Tanaka was trying to bring the world of Metroid alive through music. He wasn’t just writing background pieces; he was integrating music into the gameplay environment, and that was no easy task on the Nintendo. To quote an interview with Hirokazu Tanaka conducted by Alex Brandon and published in 2002:

“…sound designers in many studios started to compete with each other by creating upbeat melodies for game music. The pop-like, lilting tunes were everywhere. The industry was delighted, but on the contrary, I wasn’t happy with the trend, because those melodies weren’t necessarily matched with the tastes and atmospheres that the games originally had. The sound design for Metroid was, therefore, intended to be the antithesis for that trend. I had a concept that the music for Metroid should be created not as game music, but as music the players feel as if they were encountering a living creature. I wanted to create the sound without any distinctions between music and sound effects.”

The introduction and “Bridge” pull this off wonderfully, and “Norfair” and “Kraid’s Lair” suit the vision admirably as well, but the majority of the more popular tracks from Metroid are nevertheless Tanaka’s poppier pieces. I wish I could write this off as fan failure to appreciate, but the truth is the other more obscure tracks, “Tourian” and “Mother Brain”, are excluded from garudoh’s compilation for a reason. They missed the mark, and they just weren’t all that good. Don’t get me wrong; I’m not suggesting Metroid was anything short of a great soundtrack, but it was nevertheless a little short of what it strove to be, and many of its redeeming qualities rest in the residual traces of precisely what Tanaka was trying to weed out.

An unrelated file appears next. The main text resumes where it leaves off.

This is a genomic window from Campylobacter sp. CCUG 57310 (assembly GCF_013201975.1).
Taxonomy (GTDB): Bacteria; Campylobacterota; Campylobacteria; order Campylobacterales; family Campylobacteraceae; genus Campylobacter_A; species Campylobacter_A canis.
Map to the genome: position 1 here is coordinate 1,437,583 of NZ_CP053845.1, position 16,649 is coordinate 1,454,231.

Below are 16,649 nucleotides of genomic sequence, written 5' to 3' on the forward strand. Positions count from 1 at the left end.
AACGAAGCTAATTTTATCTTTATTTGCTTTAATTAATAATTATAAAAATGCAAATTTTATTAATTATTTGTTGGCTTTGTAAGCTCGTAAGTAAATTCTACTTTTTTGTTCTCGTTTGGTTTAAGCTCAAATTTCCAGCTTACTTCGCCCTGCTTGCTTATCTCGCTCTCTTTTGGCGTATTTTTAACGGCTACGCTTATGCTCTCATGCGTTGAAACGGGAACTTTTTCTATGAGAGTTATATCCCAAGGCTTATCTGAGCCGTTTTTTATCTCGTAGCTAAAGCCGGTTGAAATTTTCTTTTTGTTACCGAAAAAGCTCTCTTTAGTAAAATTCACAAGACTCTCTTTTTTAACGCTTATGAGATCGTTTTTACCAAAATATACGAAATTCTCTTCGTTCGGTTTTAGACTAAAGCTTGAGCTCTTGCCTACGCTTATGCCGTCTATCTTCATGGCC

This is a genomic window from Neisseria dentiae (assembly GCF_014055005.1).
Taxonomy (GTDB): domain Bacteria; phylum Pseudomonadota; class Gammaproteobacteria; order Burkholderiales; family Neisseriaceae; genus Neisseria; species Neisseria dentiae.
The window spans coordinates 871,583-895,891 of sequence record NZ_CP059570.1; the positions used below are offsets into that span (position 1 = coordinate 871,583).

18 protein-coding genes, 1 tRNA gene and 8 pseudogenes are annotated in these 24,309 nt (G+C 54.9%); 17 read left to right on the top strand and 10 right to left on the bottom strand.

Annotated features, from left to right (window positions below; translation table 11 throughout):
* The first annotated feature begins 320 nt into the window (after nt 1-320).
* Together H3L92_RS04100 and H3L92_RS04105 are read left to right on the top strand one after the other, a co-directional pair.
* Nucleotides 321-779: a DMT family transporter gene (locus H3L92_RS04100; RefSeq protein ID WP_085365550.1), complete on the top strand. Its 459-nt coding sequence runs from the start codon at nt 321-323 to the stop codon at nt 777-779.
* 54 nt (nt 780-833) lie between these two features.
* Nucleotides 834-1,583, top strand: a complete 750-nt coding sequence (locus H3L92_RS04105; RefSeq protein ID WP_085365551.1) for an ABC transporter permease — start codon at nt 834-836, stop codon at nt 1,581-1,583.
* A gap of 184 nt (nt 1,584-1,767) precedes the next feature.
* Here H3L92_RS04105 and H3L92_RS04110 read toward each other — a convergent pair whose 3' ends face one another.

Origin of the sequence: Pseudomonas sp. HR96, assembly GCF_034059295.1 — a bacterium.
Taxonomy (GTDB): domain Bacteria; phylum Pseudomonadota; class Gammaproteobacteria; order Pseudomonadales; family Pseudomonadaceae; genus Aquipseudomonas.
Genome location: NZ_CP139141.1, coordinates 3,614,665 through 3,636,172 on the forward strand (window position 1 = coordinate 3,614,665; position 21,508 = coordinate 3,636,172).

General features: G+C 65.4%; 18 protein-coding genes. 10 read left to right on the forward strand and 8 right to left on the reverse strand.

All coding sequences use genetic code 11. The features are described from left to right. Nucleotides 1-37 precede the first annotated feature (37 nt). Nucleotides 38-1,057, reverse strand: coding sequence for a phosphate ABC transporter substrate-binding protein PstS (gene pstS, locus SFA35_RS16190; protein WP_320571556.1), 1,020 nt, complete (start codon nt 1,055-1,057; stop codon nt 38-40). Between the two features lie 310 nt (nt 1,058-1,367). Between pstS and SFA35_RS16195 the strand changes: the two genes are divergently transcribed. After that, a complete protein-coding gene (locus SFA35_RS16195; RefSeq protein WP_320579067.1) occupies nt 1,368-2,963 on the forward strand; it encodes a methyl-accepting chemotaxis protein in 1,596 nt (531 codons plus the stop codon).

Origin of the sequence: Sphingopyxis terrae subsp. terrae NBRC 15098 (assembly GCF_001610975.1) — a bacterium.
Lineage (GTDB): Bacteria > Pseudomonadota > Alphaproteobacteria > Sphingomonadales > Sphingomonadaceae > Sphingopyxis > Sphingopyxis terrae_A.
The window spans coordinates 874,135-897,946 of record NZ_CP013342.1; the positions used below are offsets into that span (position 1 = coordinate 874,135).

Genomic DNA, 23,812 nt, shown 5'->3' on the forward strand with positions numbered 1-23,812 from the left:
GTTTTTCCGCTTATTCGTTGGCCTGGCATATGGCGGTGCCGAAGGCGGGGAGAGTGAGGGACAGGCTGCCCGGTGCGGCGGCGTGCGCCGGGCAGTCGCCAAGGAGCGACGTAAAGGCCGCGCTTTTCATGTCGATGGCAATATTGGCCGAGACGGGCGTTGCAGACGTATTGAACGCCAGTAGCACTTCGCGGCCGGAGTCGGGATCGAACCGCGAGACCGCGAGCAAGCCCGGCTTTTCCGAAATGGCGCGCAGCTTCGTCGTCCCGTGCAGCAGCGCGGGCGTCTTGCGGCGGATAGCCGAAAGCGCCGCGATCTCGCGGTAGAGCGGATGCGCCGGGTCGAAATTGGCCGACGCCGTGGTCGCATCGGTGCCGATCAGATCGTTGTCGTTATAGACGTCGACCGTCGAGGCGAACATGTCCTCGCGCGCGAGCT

Metroid deserves an honorable mention on any list of NES soundtrack greats, but it’s not top ten material. I think it has too many faults for that, and Tanaka himself would contribute to a better NES score on Mother a few years later anyway.

VGM Entry 06: Hubbard’s covers

VGM Entry 06: Hubbard’s covers
(Thanks to Tish at FFShrine for the banner)

Monty on the Run is arguably Rob Hubbard’s most famous work today, and perhaps because of that I am inclined to believe it was one of his most distributed songs at the time, but it remains one game among many. A broad and stylistically diverse collection of games released in 1985 all featured Hubbard’s novel techniques as well as his high standard of quality, and it was through this larger catalog that Hubbard really made his mark on the future of game sound. What may come as a surprise is that a lot of these songs were not actually original. Hubbard had a knack for finding obscure preexisting songs that could translate well into the SID sound.